8. Windows. Width, height, glazing type (e.g. single, double or triple glazed, frame type (eg. wood, uPVC or metal), number of openings, presence of draught-stripping, over-shading (e.g. balconies, canopies etc.).
  9. External Doors. Width, height, glazing type if present, frame and panel type, presence of draught-stripping, over-shading (e.g. balconies, canopies).
  10. Attic. Where access to attic space is possible and safe, the assessor will observe roof construction, water storage, type and thickness of roof insulation, whether the trap- door is draught-stripped, lighting (if any), and any other information considered necessary for the assessment. The assessor will bring steps and ladder to access the attic if required.

Heating/Hot Water
  • Internal central heating boiler. If this exists inside, the assessor will take information on fuel type, make, model, circulating pump (if present), chimney type, controls and thermostat.
  • Secondary heating system/s, such as room heaters.
  • Heat pumps are becoming increasingly common. If present the assessor will require a considerable amount of written information on the design of each individual system, usually provided at installation stage by the mechanical installation contractor, and/or the supplier. The assessor will further explain to the homeowner the requirements when a heat pump is present. Ability to cool (i.e. a reversible pump) (if present) is now also assessed.
  • Solar Thermal panels. The homeowner should provide information on the size and type of panels. The assessor is not permitted to climb onto the roof. Otherwise defaults are used.
  • Hot water – source and storage. The source is usually from the primary heating i.e. boiler or heat pump, but can also be from a range cooker, stove, electrical immersion etc. The assessor will need unrestricted access to the hot water storage cylinder if present (usually in a hot-press) to determine size, capacity, insulation, thermostat (on cylinder, not counted if on a pipe), immersion heater, dedicated storage for solar heated water (if present), separate timer on circuit, and other relevant information.
  • Showers and Baths. Assessor will note presence and type, and whether system is vented, unvented, and/or pumped. Some more recently installed systems may have energy saving measures such as water use targets and restricted flow rates. The assessor will require documentary evidence to substantiate such measures.
  • Controls. In essence, the better the controls, the better the BER. The assessor must establish what controls are present (if any) e.g. programmer/time-clock type, number of zones (usually I or 2 heating and 1 hot water), presence and number of room thermostats, percentage of radiators with TRVs, and some other controls on more modern systems such as load and weather compensators, and boiler energy management systems.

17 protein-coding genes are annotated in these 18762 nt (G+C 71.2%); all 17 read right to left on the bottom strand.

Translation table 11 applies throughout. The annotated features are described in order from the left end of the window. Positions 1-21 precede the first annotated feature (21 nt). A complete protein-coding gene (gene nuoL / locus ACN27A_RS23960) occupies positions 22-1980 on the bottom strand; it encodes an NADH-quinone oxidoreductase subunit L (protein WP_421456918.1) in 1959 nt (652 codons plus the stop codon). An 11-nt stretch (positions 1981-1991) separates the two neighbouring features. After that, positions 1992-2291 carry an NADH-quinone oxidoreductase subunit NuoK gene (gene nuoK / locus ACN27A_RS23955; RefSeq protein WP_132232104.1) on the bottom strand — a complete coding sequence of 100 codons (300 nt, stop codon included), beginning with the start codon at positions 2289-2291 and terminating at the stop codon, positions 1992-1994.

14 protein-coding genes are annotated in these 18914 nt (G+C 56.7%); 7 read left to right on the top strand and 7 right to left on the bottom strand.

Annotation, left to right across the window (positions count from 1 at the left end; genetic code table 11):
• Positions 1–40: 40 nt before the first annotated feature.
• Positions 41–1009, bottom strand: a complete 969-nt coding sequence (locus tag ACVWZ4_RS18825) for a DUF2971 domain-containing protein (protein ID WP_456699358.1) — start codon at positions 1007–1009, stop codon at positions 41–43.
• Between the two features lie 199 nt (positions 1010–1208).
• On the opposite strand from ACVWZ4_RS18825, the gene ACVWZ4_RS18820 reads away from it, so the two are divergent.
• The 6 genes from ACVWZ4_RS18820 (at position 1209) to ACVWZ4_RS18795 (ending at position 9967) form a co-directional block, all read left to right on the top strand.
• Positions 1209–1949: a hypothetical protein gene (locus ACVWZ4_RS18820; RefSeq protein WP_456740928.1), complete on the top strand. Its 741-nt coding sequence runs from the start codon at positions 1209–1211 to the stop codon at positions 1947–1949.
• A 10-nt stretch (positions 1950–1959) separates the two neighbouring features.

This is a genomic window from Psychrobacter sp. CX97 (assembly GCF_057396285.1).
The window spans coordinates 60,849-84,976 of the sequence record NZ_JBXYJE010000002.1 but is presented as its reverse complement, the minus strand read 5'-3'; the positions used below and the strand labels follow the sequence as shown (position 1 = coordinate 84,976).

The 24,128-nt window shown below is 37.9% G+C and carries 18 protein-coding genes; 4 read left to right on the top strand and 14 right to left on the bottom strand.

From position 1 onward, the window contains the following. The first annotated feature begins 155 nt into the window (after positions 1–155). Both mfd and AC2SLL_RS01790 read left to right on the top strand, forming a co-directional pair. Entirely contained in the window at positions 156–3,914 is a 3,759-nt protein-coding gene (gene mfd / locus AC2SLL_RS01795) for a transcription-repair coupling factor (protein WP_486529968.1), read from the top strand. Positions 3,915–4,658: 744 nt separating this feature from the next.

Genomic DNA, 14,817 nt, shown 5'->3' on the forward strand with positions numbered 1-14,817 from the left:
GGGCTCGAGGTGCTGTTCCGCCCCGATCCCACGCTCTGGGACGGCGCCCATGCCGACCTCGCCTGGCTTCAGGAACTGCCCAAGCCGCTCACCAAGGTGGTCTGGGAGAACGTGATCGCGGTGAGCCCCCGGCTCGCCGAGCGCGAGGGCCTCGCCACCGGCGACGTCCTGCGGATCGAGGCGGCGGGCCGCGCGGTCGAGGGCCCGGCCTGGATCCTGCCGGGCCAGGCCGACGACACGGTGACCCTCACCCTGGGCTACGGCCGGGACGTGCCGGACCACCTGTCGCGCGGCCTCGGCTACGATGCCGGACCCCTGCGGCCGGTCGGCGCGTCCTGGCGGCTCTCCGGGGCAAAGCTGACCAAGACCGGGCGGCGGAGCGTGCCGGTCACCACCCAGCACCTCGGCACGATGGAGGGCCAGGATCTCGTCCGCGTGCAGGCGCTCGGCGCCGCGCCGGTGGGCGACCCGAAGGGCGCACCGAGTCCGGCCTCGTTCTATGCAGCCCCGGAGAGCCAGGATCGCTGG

• Pumps. The number and location (i.e. internal or external) of heating and fuel pumps is noted.
  • Underfloor heating. If present the assessor must establish what rooms are served, does it serve the living area, is it in an insulated timber floor, or a concrete floor, is floor insulation above or below the heating medium, is there a concrete screed above the medium, or is it a mass concrete floor?
  • Is group heating present? This may occur in apartments, or where a “Granny Flat” is present. The assessor will advise on what information is required in such circumstances.

The above information presumes that the dwelling is an “existing house”, i.e. it has been occupied for some time.

Different rules apply for “new houses” i.e. houses where construction is recently completed,- the dwelling is not yet occupied, and specific details of design and construction have been supervised and certified by an “assigned certifier”. All values are calculated by the assessor from the Assigned Certifier’s Details (ACDs), defaults are not used. Compliance with Part L of the Building Regulations is also checked by the BER assessment software. Evidence of such compliance may be required by a mortgage company, and/or by the local planning authority. A “New-Final” BER is issued in such instances. If you believe this is the type of rating you require, the BER assessor can further advise.

A “Provisional” BER is also usually provided at design stage for a proposed new house, based on design specifications and valid for 2 years or until replaced in the meantime by the “New-Final” BER. A “Provisional” BER may also be provided for a partially completed dwelling which is offered for sale before completion of construction. Again this must be replaced by a “New-Final” BER when construction is completed, before occupation.